The AMD Radeon RX 6600 XT officially launched on August 11, 2021, and we’re looking at the Sapphire Radeon RX 6600 XT Pulse today. Initial supply, at least for overseas markets and some brick and mortar stores like Micro Center, was better than we’ve seen for other new GPU launches during the past year. If supply could keep up with demand, even at a higher starting price of $380, it could be one of the best graphics cards. A card in hand is worth two in the virtual shopping cart, after all. But indications are that supply isn’t keeping up with demand, even on these ‘lesser’ GPUs.
That’s despite the fact that initial demand was quite a bit lower for the RX 6600 XT. After all, it’s only about the same level of performance as the previous generation RX 5700 XT, for about the same price as well — in theory, anyway; the RX 5700 XT generally sells for about twice its launch price right now. That’s because it can do over 50MH/s in Ethereum mining, while the RX 6600 XT can only do about 32MH/s, and while they both hit similar levels of mining efficiency after optimizing mining settings, deploying fewer cards at higher hashrates is generally preferred by miners.
Anyway, on to the story at hand, the Sapphire Radeon RX 6600 XT Pulse. This is, for all intents and purposes, a reference model RX 6600 XT. It does come with a modest factory overclock, but the power use does adhere to AMD’s 160W TDP, unlike the ASRock card we received for the initial launch review. Here’s a quick look at how the specs compare, and we’ll also have a Gigabyte RX 6600 XT Eagle in the charts (with a separate review coming soon).
|Graphics Card||Sapphire RX 6600 XT||Reference RX 6600 XT||ASRock RX 6600 XT||Gigabyte RX 6600 XT|
|Architecture||Navi 23||Navi 23||Navi 23||Navi 23|
|Process Technology||TSMC N7||TSMC N7||TSMC N7||TSMC N7|
|Die size (mm^2)||237||237||237||237|
|Infinity Cache (MB)||32||32||32||32|
|Game Clock (MHz)||2382||2359||2428||2359|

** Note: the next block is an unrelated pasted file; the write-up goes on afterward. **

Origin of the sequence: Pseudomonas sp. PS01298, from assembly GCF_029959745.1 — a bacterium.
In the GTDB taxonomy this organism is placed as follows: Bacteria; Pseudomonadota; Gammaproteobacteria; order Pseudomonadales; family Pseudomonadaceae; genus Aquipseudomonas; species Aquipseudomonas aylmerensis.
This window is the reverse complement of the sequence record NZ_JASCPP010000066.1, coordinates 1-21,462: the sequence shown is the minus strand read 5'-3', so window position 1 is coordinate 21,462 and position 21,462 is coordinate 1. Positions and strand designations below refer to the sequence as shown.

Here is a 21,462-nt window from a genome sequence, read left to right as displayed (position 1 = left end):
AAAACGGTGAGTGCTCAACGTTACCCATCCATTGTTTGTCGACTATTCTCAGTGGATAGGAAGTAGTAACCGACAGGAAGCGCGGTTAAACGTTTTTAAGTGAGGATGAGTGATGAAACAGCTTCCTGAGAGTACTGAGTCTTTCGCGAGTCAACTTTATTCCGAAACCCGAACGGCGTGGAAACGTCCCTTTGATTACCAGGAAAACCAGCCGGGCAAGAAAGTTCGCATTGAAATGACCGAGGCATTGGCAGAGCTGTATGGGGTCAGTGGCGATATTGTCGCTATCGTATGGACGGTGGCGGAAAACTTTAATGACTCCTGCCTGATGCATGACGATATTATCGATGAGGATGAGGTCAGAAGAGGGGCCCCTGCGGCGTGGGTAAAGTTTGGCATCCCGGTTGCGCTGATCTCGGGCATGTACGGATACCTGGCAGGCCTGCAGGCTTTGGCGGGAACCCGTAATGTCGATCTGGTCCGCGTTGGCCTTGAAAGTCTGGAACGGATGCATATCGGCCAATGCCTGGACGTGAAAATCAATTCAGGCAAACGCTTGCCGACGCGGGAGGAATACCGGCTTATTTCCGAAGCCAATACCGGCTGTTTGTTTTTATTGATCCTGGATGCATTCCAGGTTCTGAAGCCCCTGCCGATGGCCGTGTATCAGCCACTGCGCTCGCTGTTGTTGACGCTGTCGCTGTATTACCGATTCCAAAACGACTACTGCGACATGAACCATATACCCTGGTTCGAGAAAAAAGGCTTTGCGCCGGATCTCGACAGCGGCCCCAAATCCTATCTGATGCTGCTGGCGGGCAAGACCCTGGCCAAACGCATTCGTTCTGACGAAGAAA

|VRAM Speed (Gbps)||16||16||16||16|
|VRAM Bus Width||128||128||128||128|
|TFLOPS FP32 (Boost)||9.76||9.66||9.95||9.66|
|PCIe Slot Interface||x8 Gen4||x8 Gen4||x8 Gen4||x8 Gen4|
The Sapphire Pulse comes with a very modest 23MHz factory overclock, compared to the reference specs. That’s a one percent overclock that should basically end up as noise in the benchmarks. The Gigabyte card actually uses the reference clock, so we can at least make some comparisons there, though differences in cooler design and other elements come into play.
Overall, though, we’re looking at a potential 3% factory overclock on the ASRock card, while the other two RX 6600 XT samples are lower. There are also higher clocked RX 6600 XT cards, but they cost quite a bit more — like the Phantom Gaming. The Sapphire and Gigabyte 6600 XT cards we have for testing and review actually come with a theoretical MSRP of $380, while the ASRock Phantom costs over 30% more. The only place you’re likely to see such a price is at Micro Center, at least in our experience, but the Pulse at least looks a lot better than the $550 MSRPs we’ve seen on a few other models, especially since end-user overclocking can mostly close the gap.
Something else worth noting is that, now that we have almost two weeks of data to draw on, the average selling price of the RX 6600 XT on eBay right now sits right around $640. If you’re willing to deal with eBay, you could get lucky on an auction and pay less than that, but in general, we’re looking at a 50% or higher markup on the RX 6600 XT. About 15% of that goes to eBay, so the scalpers aren’t the only ones taking their pound of flesh. Our advice, as usual, is to avoid eBay if at all possible.
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